provided an alternate class representative to which these arguments do not apply. Proposed lead
Plaintiff Sean Carithers purchased 6,000 shares of Tibet stock in the IPO directly from Anderson
& Strudwick. Fuks Decl. Ex. 1. The timing and directness of his purchase ensures that at least
one class representative will be able to represent the class, even if Defendants’ arguments that
post-IPO purchases cannot be traced to the IPO were to prevail on summary judgment.
Furthermore, Defendants’ argument that Plaintiffs cannot trace their shares to the IPO fails
at this stage. “By its terms, Section 11 provides that ‘any person acquiring’ a security issued
pursuant to a materially false registration statement may sue (unless the purchaser knew about the
false statement).” In re Suprema Specialties, Inc. Sec. Litig., 438 F.3d 256, 274 n.7 (3d Cir. 2006)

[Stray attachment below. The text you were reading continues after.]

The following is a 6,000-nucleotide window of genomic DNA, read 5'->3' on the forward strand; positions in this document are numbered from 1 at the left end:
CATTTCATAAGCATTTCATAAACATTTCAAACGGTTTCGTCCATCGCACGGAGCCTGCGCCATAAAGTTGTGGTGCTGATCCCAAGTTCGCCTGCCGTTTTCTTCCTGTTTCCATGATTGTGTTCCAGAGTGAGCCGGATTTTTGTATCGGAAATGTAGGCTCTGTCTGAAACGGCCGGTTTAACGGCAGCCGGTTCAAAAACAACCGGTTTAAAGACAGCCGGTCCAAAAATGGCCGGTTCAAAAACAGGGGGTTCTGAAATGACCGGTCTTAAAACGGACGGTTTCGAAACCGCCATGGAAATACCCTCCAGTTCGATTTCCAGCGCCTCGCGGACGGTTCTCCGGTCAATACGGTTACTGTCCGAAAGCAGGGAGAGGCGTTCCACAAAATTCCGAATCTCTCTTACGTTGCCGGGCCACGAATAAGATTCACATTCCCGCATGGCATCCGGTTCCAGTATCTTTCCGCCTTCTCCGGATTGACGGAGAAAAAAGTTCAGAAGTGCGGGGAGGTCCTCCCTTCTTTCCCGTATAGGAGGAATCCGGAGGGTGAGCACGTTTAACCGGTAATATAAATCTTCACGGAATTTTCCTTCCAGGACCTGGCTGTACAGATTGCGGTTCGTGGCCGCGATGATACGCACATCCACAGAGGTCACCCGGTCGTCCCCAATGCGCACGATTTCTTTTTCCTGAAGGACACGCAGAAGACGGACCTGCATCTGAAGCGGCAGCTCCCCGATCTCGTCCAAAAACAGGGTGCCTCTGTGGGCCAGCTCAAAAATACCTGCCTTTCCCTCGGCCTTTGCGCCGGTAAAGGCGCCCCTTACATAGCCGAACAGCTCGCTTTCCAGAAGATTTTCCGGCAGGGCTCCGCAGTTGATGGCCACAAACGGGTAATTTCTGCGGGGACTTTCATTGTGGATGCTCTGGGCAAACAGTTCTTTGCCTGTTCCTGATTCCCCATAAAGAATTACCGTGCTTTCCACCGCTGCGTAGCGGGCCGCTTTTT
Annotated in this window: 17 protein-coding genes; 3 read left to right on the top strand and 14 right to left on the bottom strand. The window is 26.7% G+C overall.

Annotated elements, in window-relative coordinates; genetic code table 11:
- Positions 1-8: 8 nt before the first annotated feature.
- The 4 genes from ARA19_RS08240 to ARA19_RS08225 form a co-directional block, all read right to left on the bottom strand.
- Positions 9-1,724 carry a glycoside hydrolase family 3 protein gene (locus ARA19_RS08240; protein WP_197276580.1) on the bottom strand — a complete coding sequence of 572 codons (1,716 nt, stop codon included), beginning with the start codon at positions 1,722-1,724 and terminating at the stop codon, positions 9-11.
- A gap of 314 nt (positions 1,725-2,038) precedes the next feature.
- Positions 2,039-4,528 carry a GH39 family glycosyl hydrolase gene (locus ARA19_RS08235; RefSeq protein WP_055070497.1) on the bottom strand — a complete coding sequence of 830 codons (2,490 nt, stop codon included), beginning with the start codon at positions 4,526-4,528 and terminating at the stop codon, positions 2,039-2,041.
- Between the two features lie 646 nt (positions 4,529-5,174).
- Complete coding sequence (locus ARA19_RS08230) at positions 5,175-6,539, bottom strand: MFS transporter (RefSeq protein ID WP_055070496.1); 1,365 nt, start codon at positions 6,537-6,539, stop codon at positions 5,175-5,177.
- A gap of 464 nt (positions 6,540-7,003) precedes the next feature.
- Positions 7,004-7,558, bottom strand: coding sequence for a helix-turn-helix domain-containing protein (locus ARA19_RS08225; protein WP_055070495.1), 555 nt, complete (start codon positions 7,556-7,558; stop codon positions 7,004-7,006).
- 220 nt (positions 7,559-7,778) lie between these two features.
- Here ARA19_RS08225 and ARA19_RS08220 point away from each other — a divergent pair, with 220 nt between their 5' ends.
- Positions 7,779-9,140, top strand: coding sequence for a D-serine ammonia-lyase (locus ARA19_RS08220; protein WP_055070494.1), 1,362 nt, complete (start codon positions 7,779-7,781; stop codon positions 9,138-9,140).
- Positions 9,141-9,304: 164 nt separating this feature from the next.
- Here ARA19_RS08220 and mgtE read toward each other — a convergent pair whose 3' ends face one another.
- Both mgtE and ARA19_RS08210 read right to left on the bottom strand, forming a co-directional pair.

(citing 15 U.S.C. § 77k(a)); see also In re FleetBoston Fin. Corp. Sec. Litig., 253 F.R.D. 315, 345
(D.N.J. 2008) (discussing tracing requirement). The Third Circuit has stated that shares purchased
in the secondary market—i.e. not the public market—“would not be linked to a registration
statement filed during the class period, and the § 11 claim would fail.” Shapiro v. UJB Fin. Corp.,
964 F.2d 272, 286 (3d Cir. 1992), as amended (May 27, 1992). With respect to shares in the public
market, “[t]racing may be established either through proof of a direct chain of title from the original
offering to the [plaintiff] ... or through proof that the [plaintiff] bought her shares in a market
containing only shares issued pursuant to the allegedly defective registration statement.” In re
IPO, 471 F.3d at 31 n. 1 (alteration and ellipses in original) (quotation marks omitted); see also In
re Smart Techs., Inc. S’holder Litig., 295 F.R.D. 50, 61 (S.D.N.Y. 2013).